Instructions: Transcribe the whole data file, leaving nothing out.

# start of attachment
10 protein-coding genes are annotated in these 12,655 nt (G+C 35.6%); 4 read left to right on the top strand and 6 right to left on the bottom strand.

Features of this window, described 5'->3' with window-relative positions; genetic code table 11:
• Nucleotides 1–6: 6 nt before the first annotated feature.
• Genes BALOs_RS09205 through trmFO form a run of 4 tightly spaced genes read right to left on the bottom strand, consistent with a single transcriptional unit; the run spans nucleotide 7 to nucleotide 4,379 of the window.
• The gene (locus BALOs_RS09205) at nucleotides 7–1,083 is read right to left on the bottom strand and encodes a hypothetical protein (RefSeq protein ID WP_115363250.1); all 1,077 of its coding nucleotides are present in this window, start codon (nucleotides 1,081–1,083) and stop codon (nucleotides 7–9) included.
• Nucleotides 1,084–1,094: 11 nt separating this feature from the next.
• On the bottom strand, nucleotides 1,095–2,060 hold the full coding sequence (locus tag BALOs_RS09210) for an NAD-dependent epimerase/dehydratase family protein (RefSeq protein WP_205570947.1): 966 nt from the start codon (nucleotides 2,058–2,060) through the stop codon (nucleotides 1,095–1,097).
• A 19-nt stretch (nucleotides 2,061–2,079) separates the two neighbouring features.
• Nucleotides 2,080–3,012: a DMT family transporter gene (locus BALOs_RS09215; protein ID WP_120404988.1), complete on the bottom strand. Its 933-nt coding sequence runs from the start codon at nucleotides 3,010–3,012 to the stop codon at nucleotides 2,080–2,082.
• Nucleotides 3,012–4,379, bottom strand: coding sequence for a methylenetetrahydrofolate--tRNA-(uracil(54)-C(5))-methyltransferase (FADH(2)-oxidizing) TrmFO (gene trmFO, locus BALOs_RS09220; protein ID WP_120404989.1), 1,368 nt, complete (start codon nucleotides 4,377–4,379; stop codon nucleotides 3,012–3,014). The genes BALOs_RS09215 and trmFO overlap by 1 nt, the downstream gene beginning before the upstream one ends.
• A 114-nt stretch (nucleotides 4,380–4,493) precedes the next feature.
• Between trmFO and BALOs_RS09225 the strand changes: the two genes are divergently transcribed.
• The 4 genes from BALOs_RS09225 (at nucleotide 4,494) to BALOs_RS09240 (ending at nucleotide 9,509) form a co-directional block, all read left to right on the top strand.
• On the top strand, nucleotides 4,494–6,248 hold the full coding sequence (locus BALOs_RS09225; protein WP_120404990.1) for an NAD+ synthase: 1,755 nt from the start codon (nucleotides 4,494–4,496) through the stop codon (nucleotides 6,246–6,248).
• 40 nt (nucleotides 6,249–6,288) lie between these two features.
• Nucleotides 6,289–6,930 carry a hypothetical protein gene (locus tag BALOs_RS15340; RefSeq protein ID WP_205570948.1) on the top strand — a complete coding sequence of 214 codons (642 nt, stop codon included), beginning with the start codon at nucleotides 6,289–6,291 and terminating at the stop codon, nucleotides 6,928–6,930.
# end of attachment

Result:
10 protein-coding genes are annotated in these 12,655 nt (G+C 35.6%); 4 read left to right on the top strand and 6 right to left on the bottom strand.

Features of this window, described 5'->3' with window-relative positions; genetic code table 11:
• Nucleotides 1–6: 6 nt before the first annotated feature.
• Genes BALOs_RS09205 through trmFO form a run of 4 tightly spaced genes read right to left on the bottom strand, consistent with a single transcriptional unit; the run spans nucleotide 7 to nucleotide 4,379 of the window.
• The gene (locus BALOs_RS09205) at nucleotides 7–1,083 is read right to left on the bottom strand and encodes a hypothetical protein (RefSeq protein ID WP_115363250.1); all 1,077 of its coding nucleotides are present in this window, start codon (nucleotides 1,081–1,083) and stop codon (nucleotides 7–9) included.
• Nucleotides 1,084–1,094: 11 nt separating this feature from the next.
• On the bottom strand, nucleotides 1,095–2,060 hold the full coding sequence (locus tag BALOs_RS09210) for an NAD-dependent epimerase/dehydratase family protein (RefSeq protein WP_205570947.1): 966 nt from the start codon (nucleotides 2,058–2,060) through the stop codon (nucleotides 1,095–1,097).
• A 19-nt stretch (nucleotides 2,061–2,079) separates the two neighbouring features.
• Nucleotides 2,080–3,012: a DMT family transporter gene (locus BALOs_RS09215; protein ID WP_120404988.1), complete on the bottom strand. Its 933-nt coding sequence runs from the start codon at nucleotides 3,010–3,012 to the stop codon at nucleotides 2,080–2,082.
• Nucleotides 3,012–4,379, bottom strand: coding sequence for a methylenetetrahydrofolate--tRNA-(uracil(54)-C(5))-methyltransferase (FADH(2)-oxidizing) TrmFO (gene trmFO, locus BALOs_RS09220; protein ID WP_120404989.1), 1,368 nt, complete (start codon nucleotides 4,377–4,379; stop codon nucleotides 3,012–3,014). The genes BALOs_RS09215 and trmFO overlap by 1 nt, the downstream gene beginning before the upstream one ends.
• A 114-nt stretch (nucleotides 4,380–4,493) precedes the next feature.
• Between trmFO and BALOs_RS09225 the strand changes: the two genes are divergently transcribed.
• The 4 genes from BALOs_RS09225 (at nucleotide 4,494) to BALOs_RS09240 (ending at nucleotide 9,509) form a co-directional block, all read left to right on the top strand.
• On the top strand, nucleotides 4,494–6,248 hold the full coding sequence (locus BALOs_RS09225; protein WP_120404990.1) for an NAD+ synthase: 1,755 nt from the start codon (nucleotides 4,494–4,496) through the stop codon (nucleotides 6,246–6,248).
• 40 nt (nucleotides 6,249–6,288) lie between these two features.
• Nucleotides 6,289–6,930 carry a hypothetical protein gene (locus tag BALOs_RS15340; RefSeq protein ID WP_205570948.1) on the top strand — a complete coding sequence of 214 codons (642 nt, stop codon included), beginning with the start codon at nucleotides 6,289–6,291 and terminating at the stop codon, nucleotides 6,928–6,930.